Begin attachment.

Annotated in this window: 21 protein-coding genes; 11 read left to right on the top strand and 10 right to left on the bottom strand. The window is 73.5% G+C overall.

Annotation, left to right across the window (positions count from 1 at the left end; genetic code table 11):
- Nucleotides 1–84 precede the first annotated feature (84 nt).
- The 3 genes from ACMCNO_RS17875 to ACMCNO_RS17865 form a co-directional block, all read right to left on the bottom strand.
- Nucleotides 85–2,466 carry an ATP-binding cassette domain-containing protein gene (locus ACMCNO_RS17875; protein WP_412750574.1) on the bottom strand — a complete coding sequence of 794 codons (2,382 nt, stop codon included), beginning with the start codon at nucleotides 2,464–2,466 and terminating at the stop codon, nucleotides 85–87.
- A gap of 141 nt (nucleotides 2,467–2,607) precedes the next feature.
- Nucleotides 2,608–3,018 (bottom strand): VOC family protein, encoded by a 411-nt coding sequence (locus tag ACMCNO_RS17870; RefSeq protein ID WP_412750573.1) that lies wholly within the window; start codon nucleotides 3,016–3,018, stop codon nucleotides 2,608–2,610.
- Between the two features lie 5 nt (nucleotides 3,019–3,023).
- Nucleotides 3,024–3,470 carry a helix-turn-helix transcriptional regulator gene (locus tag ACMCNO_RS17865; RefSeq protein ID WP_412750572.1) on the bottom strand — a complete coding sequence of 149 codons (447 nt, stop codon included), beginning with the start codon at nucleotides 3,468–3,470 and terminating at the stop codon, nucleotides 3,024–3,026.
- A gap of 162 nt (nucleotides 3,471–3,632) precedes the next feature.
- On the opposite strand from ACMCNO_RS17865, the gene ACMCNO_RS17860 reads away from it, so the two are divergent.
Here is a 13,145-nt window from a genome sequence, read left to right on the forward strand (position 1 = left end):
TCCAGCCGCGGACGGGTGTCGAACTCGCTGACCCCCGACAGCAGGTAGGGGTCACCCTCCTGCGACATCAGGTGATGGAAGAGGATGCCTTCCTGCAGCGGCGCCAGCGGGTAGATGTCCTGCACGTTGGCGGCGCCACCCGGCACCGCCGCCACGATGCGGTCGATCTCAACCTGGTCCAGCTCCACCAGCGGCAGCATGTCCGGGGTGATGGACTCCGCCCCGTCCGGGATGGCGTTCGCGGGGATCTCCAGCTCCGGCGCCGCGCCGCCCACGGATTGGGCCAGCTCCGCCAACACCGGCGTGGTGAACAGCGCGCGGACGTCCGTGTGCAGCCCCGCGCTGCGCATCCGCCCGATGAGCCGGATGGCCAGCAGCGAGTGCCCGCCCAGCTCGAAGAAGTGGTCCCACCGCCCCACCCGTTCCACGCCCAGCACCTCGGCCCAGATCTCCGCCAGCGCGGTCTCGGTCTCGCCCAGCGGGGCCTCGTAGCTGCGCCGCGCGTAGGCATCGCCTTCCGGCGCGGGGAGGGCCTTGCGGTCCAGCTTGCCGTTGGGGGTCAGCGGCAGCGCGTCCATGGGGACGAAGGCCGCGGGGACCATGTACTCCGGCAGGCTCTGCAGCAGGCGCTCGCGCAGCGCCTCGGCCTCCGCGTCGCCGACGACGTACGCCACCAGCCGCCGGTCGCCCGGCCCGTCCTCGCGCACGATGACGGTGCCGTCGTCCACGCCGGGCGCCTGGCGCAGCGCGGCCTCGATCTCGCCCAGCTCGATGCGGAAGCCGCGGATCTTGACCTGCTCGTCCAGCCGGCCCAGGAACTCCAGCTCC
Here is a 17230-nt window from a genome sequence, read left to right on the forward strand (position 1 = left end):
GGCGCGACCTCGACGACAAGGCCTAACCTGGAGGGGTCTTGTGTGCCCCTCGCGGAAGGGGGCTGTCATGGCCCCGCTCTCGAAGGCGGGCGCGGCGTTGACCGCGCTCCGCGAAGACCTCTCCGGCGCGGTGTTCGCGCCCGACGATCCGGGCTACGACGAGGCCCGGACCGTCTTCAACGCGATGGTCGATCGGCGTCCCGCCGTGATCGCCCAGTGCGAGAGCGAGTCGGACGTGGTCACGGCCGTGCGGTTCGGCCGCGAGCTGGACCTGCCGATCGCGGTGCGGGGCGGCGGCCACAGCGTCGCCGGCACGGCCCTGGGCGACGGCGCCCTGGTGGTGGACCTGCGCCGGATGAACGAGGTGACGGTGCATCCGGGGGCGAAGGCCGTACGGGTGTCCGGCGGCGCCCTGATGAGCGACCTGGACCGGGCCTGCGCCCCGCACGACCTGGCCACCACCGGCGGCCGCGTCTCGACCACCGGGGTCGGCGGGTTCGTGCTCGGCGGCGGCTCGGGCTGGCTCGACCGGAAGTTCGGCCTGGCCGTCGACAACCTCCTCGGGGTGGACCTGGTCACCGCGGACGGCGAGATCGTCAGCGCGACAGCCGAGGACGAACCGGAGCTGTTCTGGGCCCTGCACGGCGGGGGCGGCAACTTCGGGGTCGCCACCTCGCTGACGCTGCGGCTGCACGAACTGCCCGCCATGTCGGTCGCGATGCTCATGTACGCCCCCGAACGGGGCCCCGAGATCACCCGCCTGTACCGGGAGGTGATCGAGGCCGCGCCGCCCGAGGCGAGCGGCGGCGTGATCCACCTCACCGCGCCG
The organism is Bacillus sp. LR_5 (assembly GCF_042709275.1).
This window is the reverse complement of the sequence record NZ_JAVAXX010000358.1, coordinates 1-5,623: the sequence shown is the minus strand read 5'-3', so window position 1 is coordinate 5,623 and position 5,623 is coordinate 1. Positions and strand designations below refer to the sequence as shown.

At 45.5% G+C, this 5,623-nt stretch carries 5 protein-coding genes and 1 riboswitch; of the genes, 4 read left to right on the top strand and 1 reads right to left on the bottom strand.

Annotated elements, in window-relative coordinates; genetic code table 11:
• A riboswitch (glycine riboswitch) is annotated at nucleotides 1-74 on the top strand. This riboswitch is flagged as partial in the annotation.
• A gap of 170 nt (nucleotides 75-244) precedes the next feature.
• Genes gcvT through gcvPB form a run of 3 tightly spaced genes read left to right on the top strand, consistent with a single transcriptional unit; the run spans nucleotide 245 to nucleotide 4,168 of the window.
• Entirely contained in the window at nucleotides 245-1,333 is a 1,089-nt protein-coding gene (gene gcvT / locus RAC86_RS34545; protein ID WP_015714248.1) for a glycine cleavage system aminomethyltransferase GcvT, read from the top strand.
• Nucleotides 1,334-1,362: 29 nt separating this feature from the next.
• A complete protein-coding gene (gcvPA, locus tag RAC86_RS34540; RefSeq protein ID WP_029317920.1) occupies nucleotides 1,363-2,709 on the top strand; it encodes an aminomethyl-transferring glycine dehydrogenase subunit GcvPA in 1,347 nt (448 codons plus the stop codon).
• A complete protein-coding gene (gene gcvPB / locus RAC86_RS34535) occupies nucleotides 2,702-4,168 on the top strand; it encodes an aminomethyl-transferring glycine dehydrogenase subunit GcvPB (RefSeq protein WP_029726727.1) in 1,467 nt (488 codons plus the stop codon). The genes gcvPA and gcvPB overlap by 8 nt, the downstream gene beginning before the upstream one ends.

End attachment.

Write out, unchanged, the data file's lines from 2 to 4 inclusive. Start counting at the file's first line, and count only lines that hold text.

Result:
Annotation, left to right across the window (positions count from 1 at the left end; genetic code table 11):
- Nucleotides 1–84 precede the first annotated feature (84 nt).
- The 3 genes from ACMCNO_RS17875 to ACMCNO_RS17865 form a co-directional block, all read right to left on the bottom strand.